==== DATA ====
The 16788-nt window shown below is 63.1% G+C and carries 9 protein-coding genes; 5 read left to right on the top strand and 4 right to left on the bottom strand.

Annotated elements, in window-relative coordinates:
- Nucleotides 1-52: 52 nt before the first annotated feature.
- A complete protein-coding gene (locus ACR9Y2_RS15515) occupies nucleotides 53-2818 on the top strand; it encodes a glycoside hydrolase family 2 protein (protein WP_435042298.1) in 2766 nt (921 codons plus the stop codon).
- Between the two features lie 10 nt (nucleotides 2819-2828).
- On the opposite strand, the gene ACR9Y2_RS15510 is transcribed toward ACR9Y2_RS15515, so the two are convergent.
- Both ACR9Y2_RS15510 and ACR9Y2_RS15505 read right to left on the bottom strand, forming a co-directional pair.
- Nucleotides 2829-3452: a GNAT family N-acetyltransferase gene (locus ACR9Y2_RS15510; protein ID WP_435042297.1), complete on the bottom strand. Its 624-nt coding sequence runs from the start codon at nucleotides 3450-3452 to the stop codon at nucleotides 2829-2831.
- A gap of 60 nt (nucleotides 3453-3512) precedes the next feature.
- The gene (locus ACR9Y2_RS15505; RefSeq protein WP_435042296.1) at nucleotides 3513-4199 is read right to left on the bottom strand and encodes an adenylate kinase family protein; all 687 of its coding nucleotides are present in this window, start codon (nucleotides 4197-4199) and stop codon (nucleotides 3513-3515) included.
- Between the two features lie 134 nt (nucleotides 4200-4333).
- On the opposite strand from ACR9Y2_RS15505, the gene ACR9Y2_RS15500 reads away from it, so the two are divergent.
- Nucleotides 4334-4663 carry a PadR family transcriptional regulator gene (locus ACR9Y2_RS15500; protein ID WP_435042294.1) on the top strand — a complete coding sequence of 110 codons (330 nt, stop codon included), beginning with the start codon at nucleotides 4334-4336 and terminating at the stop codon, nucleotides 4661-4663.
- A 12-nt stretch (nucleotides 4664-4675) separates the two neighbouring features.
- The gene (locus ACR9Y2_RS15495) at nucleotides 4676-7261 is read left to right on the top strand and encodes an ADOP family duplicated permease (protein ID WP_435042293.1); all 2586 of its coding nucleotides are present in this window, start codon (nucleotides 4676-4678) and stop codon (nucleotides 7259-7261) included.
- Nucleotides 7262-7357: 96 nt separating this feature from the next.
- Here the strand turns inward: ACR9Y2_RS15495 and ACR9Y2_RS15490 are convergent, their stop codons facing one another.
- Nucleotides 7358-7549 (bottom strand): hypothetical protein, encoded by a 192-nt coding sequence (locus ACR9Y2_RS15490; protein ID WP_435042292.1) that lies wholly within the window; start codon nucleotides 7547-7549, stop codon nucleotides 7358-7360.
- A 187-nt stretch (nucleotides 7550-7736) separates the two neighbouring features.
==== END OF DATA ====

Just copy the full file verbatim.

The 16788-nt window shown below is 63.1% G+C and carries 9 protein-coding genes; 5 read left to right on the top strand and 4 right to left on the bottom strand.

Annotated elements, in window-relative coordinates:
- Nucleotides 1-52: 52 nt before the first annotated feature.
- A complete protein-coding gene (locus ACR9Y2_RS15515) occupies nucleotides 53-2818 on the top strand; it encodes a glycoside hydrolase family 2 protein (protein WP_435042298.1) in 2766 nt (921 codons plus the stop codon).
- Between the two features lie 10 nt (nucleotides 2819-2828).
- On the opposite strand, the gene ACR9Y2_RS15510 is transcribed toward ACR9Y2_RS15515, so the two are convergent.
- Both ACR9Y2_RS15510 and ACR9Y2_RS15505 read right to left on the bottom strand, forming a co-directional pair.
- Nucleotides 2829-3452: a GNAT family N-acetyltransferase gene (locus ACR9Y2_RS15510; protein ID WP_435042297.1), complete on the bottom strand. Its 624-nt coding sequence runs from the start codon at nucleotides 3450-3452 to the stop codon at nucleotides 2829-2831.
- A gap of 60 nt (nucleotides 3453-3512) precedes the next feature.
- The gene (locus ACR9Y2_RS15505; RefSeq protein WP_435042296.1) at nucleotides 3513-4199 is read right to left on the bottom strand and encodes an adenylate kinase family protein; all 687 of its coding nucleotides are present in this window, start codon (nucleotides 4197-4199) and stop codon (nucleotides 3513-3515) included.
- Between the two features lie 134 nt (nucleotides 4200-4333).
- On the opposite strand from ACR9Y2_RS15505, the gene ACR9Y2_RS15500 reads away from it, so the two are divergent.
- Nucleotides 4334-4663 carry a PadR family transcriptional regulator gene (locus ACR9Y2_RS15500; protein ID WP_435042294.1) on the top strand — a complete coding sequence of 110 codons (330 nt, stop codon included), beginning with the start codon at nucleotides 4334-4336 and terminating at the stop codon, nucleotides 4661-4663.
- A 12-nt stretch (nucleotides 4664-4675) separates the two neighbouring features.
- The gene (locus ACR9Y2_RS15495) at nucleotides 4676-7261 is read left to right on the top strand and encodes an ADOP family duplicated permease (protein ID WP_435042293.1); all 2586 of its coding nucleotides are present in this window, start codon (nucleotides 4676-4678) and stop codon (nucleotides 7259-7261) included.
- Nucleotides 7262-7357: 96 nt separating this feature from the next.
- Here the strand turns inward: ACR9Y2_RS15495 and ACR9Y2_RS15490 are convergent, their stop codons facing one another.
- Nucleotides 7358-7549 (bottom strand): hypothetical protein, encoded by a 192-nt coding sequence (locus ACR9Y2_RS15490; protein ID WP_435042292.1) that lies wholly within the window; start codon nucleotides 7547-7549, stop codon nucleotides 7358-7360.
- A 187-nt stretch (nucleotides 7550-7736) separates the two neighbouring features.